favorite, The Cafe China—which offered its own idiosyncratically
Cambridge spin on a culinary staple: it was very well prepared Chinese
food, mainly Cantonese, with a European flair or twist on each dish. I, for one, am
sorry to see it go, but apparently for the larger market, it’s time had
In its place is an already bustling, newly opened sandwich shop, or bar, as Chris
has dubbed it. The All Star Sandwich Bar. The menu can be perused at
their Web site: http://www.allstarsandwichbar.com.
It is definitively open for lunch, thereby relieving Chris of this
nearly quarter-century black mark. It further serves the purpose of
servicing a much wider swath of the market, given the prices. This is
not Beverly Hills, after all, and so the sandwich prices range from
$2.50 for a Howard Johnson’s hot dog on a buttered bun to $14.50 for
“Da All Star Bomb a.k.a. The Clogger,” no doubt for artery clogger, as
it’s a New York style deli overstuffed sandwich of a melange of meats,
including brisket, tongue, pastrami, chopped chicken liver, with
several other sources of saturated animal fats thrown in on
The air of the place, like the names of the sandwiches (and the full
name of “The Clogger” is but one example), shares a bit of the
self-conscious kitschy and sophomoric attitudinizing that, I guess,
somehow is meant to pass for personality, and was and is a feature of
every Schlesinger enterprise. I don’t know Chris at all, except to tip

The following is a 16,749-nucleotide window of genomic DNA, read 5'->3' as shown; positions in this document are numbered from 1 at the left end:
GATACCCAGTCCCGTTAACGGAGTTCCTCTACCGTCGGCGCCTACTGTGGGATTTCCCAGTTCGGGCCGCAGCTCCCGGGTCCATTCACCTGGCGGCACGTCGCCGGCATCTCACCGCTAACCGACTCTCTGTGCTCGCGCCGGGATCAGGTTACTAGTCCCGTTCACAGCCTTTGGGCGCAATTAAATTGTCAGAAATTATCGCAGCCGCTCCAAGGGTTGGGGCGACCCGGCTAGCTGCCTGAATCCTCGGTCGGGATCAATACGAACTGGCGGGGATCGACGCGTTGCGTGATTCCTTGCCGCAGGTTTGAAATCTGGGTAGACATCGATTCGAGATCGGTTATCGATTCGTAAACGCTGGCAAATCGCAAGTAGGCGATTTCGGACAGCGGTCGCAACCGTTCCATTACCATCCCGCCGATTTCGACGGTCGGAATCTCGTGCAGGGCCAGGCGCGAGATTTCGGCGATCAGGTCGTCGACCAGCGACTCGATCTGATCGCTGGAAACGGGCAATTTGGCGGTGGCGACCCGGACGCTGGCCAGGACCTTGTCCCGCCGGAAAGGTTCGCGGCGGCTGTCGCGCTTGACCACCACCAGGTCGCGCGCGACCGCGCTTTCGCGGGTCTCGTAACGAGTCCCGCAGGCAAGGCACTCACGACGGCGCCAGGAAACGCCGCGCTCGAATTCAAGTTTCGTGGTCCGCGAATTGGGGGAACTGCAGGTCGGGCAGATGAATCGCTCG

my hat in recognition, even though I know or knew other family members.
So, I don’t know how much of this is pose, and how much is a true
reflection of the man.
It’s a personal matter, easily overlooked, but to me it puts a bit
over the top the entirety of what is otherwise a unique and tasteful,
if bohemian and quirky (sort of Jimmy Buffett meets carnivale) air to
complement what has always been the excellent food—both the barbeque,
and the far more serious seafood.
It cannot be a coincidence that, like ECG, which is always crowded,
there is significant cacophony in the sandwich bar, sufficiently so
that my wife and I, sitting opposite one another at a small table for
two, lined up along a banquette, could not have an ordinary, sporadic
conversation. It’s another one of those things that one must put up
with at a Schlesinger enterprise. For one, he seems to tend to want to
do the decor himself (for a long time now, his matchbooks at the ECG
have been ordinary, cheap-as-they-come book matches with the logo
applied using a rubber hand stamp—stamping matches is part of the prep work of the